Tuesday, November 11, 2014

sermon on justice, water, Edward Snowden, and Amos 5

Since my sermon from this week is a single page of messy notes, enjoy a change of pace and LISTEN to it instead: http://goodshepherd.com/Portals/0/Podcasts/14_11_09Podcast.mp3

Saturday, October 04, 2014

retreat address on the Song of Songs

Readings from the Song:
Woman: 1:5-6 (don’t despise me because I am black)
Man: 4:9-16 (you are beautiful and you smell sexy)
Woman: 5:2-8 (ready for “bed” and can’t find lover)
Man: 7:1-9 (you’re beautiful, this time with food)

I joked with my students in describing this retreat
that it was going to be about the sexy, sexy Bible. Was I kidding?
For centuries, we’ve tried to figure out this poem.
Some see it as a kind of performance art,
reenacting a fertility rite to bring good fortune to crops.
Others as an allegory
—a one-to-one metaphor for God’s love for recalcitrant Israel.
It’s read on Passover in many Jewish households because,
in the words of my friend Rabbi Yitz,
“Passover is the dating process
of the just-born Jewish nation with G-d,
culminating in the Marriage Ceremony
under the canopy of Clouds at Mount Sinai.”
For many Christians, it’s been God dating the Church instead.
Others see it as a celebration of physical and romantic love, God-given.
Still others wonder why it’s in our Scriptures at all
—God’s not mentioned once.
Do we ever read it in church? Not much.
And then only the least racy parts.
Like, not the bits with dripping nard or channels or bellies
and breasts and lips.
That stuff is best kept far away from Sunday morning.
Only, why? Are we embarrassed?
We are certainly embarrassing as a Christian people
to non-Christians who don’t understand why
we’re so embarrassed about our bodies and what they do.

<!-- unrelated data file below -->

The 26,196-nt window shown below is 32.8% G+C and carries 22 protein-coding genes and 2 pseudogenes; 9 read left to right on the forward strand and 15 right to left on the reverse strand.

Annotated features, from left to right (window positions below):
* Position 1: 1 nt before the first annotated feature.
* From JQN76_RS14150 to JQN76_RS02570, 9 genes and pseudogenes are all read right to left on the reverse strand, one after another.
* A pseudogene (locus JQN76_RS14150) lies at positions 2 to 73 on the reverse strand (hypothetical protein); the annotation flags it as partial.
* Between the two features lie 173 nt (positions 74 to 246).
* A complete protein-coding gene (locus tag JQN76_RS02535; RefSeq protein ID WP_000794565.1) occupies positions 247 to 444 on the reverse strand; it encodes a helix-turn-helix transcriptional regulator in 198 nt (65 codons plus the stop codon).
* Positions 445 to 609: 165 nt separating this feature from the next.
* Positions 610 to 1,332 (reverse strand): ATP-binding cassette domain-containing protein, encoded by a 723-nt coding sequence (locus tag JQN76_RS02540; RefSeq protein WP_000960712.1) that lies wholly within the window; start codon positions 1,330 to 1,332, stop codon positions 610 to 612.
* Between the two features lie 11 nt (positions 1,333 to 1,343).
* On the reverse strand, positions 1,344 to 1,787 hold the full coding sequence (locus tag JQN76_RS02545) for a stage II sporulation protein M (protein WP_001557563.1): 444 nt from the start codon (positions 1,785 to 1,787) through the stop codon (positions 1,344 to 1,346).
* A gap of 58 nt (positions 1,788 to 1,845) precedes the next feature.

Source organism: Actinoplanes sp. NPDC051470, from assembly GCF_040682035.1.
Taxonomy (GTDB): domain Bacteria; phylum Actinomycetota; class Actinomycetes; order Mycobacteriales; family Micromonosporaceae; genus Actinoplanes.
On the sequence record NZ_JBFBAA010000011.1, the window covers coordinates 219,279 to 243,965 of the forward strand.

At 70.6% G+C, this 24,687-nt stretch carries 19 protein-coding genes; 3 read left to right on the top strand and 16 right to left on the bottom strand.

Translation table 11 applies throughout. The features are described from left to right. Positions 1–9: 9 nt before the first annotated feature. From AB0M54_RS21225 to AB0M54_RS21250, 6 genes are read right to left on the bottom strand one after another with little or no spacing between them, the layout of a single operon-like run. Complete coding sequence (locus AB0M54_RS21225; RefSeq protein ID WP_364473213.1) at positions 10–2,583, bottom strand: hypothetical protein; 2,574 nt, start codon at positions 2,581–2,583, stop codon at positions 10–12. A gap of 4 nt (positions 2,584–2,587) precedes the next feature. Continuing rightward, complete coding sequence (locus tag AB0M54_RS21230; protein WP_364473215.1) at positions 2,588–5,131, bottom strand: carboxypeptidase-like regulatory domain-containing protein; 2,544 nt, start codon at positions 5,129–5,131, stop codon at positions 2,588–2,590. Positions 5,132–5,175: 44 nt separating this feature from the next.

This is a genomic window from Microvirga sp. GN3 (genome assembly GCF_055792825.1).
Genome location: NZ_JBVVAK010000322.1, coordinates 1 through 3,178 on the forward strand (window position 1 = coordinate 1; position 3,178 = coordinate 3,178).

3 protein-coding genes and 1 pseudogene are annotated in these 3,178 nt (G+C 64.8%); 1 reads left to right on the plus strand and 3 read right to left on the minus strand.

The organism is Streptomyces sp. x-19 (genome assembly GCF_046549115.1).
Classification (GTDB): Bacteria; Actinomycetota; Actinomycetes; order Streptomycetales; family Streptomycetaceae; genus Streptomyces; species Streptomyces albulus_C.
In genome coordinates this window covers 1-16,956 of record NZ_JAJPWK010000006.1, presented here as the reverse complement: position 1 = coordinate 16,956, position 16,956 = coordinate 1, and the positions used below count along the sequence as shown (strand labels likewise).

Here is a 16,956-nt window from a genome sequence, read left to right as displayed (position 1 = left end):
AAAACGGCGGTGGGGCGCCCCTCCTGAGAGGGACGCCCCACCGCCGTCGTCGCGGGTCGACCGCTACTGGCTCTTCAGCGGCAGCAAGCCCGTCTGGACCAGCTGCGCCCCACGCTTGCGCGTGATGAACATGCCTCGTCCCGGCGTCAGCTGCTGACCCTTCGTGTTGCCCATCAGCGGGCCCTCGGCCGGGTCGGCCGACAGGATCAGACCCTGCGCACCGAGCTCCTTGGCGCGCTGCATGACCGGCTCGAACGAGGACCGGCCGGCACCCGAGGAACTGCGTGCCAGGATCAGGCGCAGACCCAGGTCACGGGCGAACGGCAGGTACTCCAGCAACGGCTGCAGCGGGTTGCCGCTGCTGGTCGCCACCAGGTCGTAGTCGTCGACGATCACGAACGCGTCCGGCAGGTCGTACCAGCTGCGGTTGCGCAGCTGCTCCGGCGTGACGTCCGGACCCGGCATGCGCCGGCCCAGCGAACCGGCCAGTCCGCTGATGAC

The Song of Songs is, at least a little bit, all these things.
The woman who wrote the Song
and the men who included it in the canon of scripture
and the millions of Jews and Christians who have read it
across the centuries have already voted.
This Song is scandalously specific and ambiguous.
It is almost pornographic and deeply spiritual.
The Song of Songs is about sustaining relationships
and about constantly striving
and it is about the love which is the ground of all our being
in one way or another.
First, it’s poetry. Some of your eyes are lighting up at the thought,
others are bracing yourselves for a long, boring lecture
and ultimately not understanding any more than when you began.
Don’t worry, I only mean that it means more than it seems to mean.
Like the TV show Lost. Or whatever your favorite pop song is. Only better.
So, The Song of Songs is about a woman
who is deeply in love and lust with her beloved
who may or may not be King Solomon. Probably not.  
And they have frequent trysts but apparently don’t live together.
Or maybe they’re married,
though the text doesn’t offer much support for that.
Or maybe their relationship is scandalous somehow
since she gets beaten at one point for trying to find him.
It’s not a straightforward story-poem
with a beginning, middle, and end,
nor is it entirely clear who the characters are.
It reads a bit like a series of monologues
between the man and the woman
but they don’t always flow from one to another.
The language, as you might expect, is heightened, is metaphorical;
“your teeth are like a flock of goats,”
“your neck is like a tower, all it’s stones in courses.”
It’s like saying, “your skin is as soft as a kitten’s fur”
or “your hips are as curvaceous as the Guggenheim Museum
and truly, they don’t lie.”
Her neck is not a tower, not really,
and her teeth aren’t hairy like a flock of goats.
It’s about taking inspiration
from the natural and human-made world